How We Got Lord Of The Fries To Deliver

How We Got Lord Of The Fries To Deliver

It’s a familiar scenario: you’re in the office and craving potentially unhealthy food from a takeaway joint, but the nearest branch is too far away to get to during the lunch hour and it isn’t a fancy enough place to offer delivery. Fortunately, there is a way to get around this.

We has this exact problem at Lifehacker HQ during the week. Everyone has been craving Lord Of The Fries since Chris Jager reviewed it last week (yes, even though he happened to lose a tooth at the time). However, Lord Of The Fries has just one Sydney outlet right now, and it’s far enough from the Allure Media offices that we couldn’t casually stroll there to grab some fries or mysteriously meat-free burgers.

Walking there and back would undoubtedly offset some of the kilojoule count, but in the high-pressure business of life hacking, there just didn’t seem to be time. Fortunately, I had a brainwave : we could hire someone to do it via Airtasker.

We’ve written about Airtasker, which lets you advertise for someone to perform casual one-off tasks for an agreed rate, quite a few times. Find someone willing to queue up and buy our food and bring it to the office and we’d be sorted.

I don’t want to pretend the enthusiasm was unanimous. Words can’t describe the contempt with which one of my colleagues uttered the phrase “vegan cheese”, and the team at POPSUGAR Fitness are far too committed to healthy eating to be swayed. However, after an office email, we had half-a-dozen takers.

The good bits

I didn’t log onto Airtasker until the night before we needed the delivery, so I was unsure whether anyone would be willing to volunteer themselves for the job. Not that any of it was particularly challenging, but since the person we were paying would have to pay for the food up-front and then get reimbursed, I could imagine there might be trust issues.

That suspicion wasn’t entirely misplaced. The first potential volunteer suggested we should phone in the order and pay for it by credit card. Not that kind of place, I explained. Nonetheless, within a couple of hours there were two ‘bids’ for the job. I checked out the reviews (always a wise move with any service), and then chose the lowest bidder.

From that point on, it was easy: I emailed our list, collected the money from my colleagues, and sat around eagerly waiting for the food to arrive. Promptly at 1230, Jose appeared, carrying two shopping bags filled with burgers, fries and drinks. LOTF had even put the sauces in plastic containers so stuff didn’t spill. The food wasn’t piping hot, but that’s hard to avoid with delivery, and it certainly wasn’t so cold as to be inedible.

The bad bits

Doing it this way isn’t cheap. The suggested Airtasker rate for a delivery person is around $25, which I could accept (the Australian minimum wage is just under $17 an hour, but that presumes a full-time role). I decided to specify $30 as the delivery rate, and that worked out to fine. Over six people, that’s quite expensive; for a dozen or more, it would be less of an issue.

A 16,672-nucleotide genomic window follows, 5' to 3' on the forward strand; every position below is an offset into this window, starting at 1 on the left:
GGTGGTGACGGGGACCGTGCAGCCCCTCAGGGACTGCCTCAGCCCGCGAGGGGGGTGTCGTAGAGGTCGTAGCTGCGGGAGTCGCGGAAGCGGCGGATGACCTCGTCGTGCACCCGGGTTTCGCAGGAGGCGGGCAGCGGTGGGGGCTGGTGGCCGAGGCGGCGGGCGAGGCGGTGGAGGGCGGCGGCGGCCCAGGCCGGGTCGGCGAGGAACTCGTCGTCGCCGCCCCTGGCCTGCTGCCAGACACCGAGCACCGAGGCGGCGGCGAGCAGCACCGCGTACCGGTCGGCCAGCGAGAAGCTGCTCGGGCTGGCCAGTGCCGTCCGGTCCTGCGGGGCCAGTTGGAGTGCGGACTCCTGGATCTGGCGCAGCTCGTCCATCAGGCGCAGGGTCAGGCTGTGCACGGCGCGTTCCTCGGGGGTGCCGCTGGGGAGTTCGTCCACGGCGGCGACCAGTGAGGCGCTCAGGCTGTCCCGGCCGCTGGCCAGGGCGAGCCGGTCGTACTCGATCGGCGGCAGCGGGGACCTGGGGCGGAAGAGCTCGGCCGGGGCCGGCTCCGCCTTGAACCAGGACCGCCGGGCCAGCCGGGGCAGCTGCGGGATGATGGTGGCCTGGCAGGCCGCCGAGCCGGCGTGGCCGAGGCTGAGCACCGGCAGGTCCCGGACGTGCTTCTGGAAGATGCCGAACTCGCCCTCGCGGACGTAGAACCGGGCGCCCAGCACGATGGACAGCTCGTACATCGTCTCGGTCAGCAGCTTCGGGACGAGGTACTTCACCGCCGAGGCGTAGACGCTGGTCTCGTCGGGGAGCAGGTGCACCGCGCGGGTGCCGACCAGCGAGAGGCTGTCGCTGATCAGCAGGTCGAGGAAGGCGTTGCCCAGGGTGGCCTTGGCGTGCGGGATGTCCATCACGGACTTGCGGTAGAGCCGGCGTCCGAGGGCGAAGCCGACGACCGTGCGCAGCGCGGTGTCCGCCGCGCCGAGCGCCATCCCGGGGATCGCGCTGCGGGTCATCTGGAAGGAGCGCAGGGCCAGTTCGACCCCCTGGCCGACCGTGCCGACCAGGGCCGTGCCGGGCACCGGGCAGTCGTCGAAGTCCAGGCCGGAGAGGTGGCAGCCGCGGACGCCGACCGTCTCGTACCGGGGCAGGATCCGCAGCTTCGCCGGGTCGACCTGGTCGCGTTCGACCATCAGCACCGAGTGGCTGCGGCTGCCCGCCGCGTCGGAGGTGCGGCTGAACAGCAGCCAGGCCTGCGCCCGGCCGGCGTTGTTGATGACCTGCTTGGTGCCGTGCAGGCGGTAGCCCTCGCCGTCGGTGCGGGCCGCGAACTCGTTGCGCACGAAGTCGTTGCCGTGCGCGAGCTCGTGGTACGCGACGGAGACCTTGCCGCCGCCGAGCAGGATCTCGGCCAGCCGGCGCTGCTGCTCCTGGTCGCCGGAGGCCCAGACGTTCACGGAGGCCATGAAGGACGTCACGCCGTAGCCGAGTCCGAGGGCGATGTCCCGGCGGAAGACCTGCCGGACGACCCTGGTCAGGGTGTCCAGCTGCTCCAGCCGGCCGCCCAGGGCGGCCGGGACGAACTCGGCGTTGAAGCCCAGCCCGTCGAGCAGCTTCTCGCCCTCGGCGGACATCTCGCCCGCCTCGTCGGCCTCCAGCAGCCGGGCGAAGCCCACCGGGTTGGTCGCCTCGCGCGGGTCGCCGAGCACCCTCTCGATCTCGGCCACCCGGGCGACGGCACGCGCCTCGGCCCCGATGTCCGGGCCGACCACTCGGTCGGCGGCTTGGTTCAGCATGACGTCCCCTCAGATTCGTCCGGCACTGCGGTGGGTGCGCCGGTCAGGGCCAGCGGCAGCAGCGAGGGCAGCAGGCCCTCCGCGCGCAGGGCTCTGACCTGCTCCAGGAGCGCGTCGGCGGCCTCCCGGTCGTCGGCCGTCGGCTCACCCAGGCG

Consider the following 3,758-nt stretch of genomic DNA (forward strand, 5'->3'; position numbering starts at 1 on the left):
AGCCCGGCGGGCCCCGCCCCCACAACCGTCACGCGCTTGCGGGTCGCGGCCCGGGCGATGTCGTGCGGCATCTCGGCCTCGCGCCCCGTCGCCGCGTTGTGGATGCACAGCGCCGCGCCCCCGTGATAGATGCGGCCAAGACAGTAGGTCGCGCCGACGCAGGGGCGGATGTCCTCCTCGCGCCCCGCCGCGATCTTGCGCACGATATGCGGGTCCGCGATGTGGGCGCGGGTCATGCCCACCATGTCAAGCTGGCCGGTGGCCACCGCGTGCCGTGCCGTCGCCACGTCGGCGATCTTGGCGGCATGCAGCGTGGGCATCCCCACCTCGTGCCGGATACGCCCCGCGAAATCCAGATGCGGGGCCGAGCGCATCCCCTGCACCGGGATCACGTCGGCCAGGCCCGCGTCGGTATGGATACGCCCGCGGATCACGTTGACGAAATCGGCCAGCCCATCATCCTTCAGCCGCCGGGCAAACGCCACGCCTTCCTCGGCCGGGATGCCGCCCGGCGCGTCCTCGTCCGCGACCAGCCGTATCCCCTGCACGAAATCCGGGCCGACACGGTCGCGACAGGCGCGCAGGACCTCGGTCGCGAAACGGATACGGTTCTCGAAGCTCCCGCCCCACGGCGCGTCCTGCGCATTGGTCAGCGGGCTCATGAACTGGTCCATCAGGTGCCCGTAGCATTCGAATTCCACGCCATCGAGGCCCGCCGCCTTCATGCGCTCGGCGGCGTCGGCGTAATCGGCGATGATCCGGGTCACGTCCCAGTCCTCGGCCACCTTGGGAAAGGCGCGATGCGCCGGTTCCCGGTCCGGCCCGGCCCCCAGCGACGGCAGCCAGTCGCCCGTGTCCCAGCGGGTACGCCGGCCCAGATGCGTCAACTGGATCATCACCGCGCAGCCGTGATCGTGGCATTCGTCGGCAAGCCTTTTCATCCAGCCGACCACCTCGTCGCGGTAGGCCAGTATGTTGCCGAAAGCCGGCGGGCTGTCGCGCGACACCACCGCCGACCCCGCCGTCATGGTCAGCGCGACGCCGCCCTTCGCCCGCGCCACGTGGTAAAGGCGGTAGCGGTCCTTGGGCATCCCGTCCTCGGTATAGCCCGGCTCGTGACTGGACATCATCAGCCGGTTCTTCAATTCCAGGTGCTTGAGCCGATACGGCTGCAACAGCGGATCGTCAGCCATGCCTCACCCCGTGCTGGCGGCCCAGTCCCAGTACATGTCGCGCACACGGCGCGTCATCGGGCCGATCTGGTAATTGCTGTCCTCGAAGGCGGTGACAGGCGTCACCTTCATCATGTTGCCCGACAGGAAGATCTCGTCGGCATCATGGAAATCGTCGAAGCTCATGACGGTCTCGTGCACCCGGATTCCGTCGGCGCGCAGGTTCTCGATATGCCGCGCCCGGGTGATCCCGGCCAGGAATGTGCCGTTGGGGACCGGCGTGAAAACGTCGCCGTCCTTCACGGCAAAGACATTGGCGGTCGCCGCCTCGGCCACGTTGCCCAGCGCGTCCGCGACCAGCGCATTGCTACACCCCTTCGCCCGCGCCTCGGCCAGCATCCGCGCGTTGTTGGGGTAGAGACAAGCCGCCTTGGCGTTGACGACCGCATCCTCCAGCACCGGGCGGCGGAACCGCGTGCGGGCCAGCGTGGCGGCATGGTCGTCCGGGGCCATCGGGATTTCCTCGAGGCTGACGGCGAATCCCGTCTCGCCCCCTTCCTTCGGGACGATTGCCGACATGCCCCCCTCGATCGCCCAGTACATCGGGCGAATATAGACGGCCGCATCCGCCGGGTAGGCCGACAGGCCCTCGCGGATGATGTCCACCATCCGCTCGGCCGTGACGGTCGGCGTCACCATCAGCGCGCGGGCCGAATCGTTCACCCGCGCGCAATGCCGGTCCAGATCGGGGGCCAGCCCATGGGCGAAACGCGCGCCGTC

How We Got Lord Of The Fries To Deliver

If your restaurant of choice does offer delivery services, you’ll rarely pay that much of a premium. That said, it seems highly unlikely that a hole-in-the-wall joint like Lord Of The Fries, which doesn’t even offer seating, is going to offer deliveries any time soon. Given that, we’re happy with the solution.

See also: Taste-Test: Lord Of The Fries Sydney | Airtasker Lets You Outsource Your Entire Life | So Just How Unhealthy Is Lord Of The Fries?


  • Actually many places will let you pay over the phone, its generally a matter of whether or not the person you speak to has pressed the one button required for a manual payment before or not lol.

    Airtasker is quite good though, but the response times leave a lot to be desired in instances like this.. A few hours is a crazy amount of time to wait for a simple delivery job to be accepted.

    • not exactly. They can put through a credit card manually, but its when the card swipe/chip is not working, however they need a signature….ie…credit card needs to be sighted, and verified. What your referring to is an over the phone & mail order functionality which you need specifically request….but you need to be assessed for this. The chance for fraud goes up a bit when you dont see the card.

      • You don’t NEED a signature at all, there is no legal requirement to do so as far as I am aware (and if i’m wrong i’d be quite interested to be linked to legislation to the contrary), though it is generally considered a best practice measure, in reality it offers essentially no security.

        Consider how this requirement would even function in most applications, such as buying goods direct to your door online (not by courier) – do you need to sign for those? Of course you don’t. If you had a courier, they may ask you to sign, but that is purely as proof it was received by someone – hopefully you. They will perform no checks on this signature against the card.

        • I’m no lawyer, but I’m guessing any legal requirement would probably come from a regulation made under either the Banking Act 1959 or the National Consumer Credit Protection Act 2009, and would itself be prefaced under what is laid out in the Electronic Transactions Act 1999. I think there is a regulation somewhere, but it’s been a while since I would’ve needed to know it.

          From my time in banking and credit, I’m pretty sure the need for a signature is to assist a business indemnify themselves, by demonstrating that the person whose credit card was used was either the cardholder or someone authorised by them. Of course, the law around banking and credit is nearly as crazy big as the law around taxation – so there’s probably regulations and legislative sections that contradict each other many times over.

          In this case, a shop is probably perfectly welcome to take the card details over the phone and bang them into the POS device, but in doing so they wear the risk if the transaction is disputed. If you were particularly mean, you could make the purchase then lodge a dispute, and see if with a little bit of effort, you can get a free meal.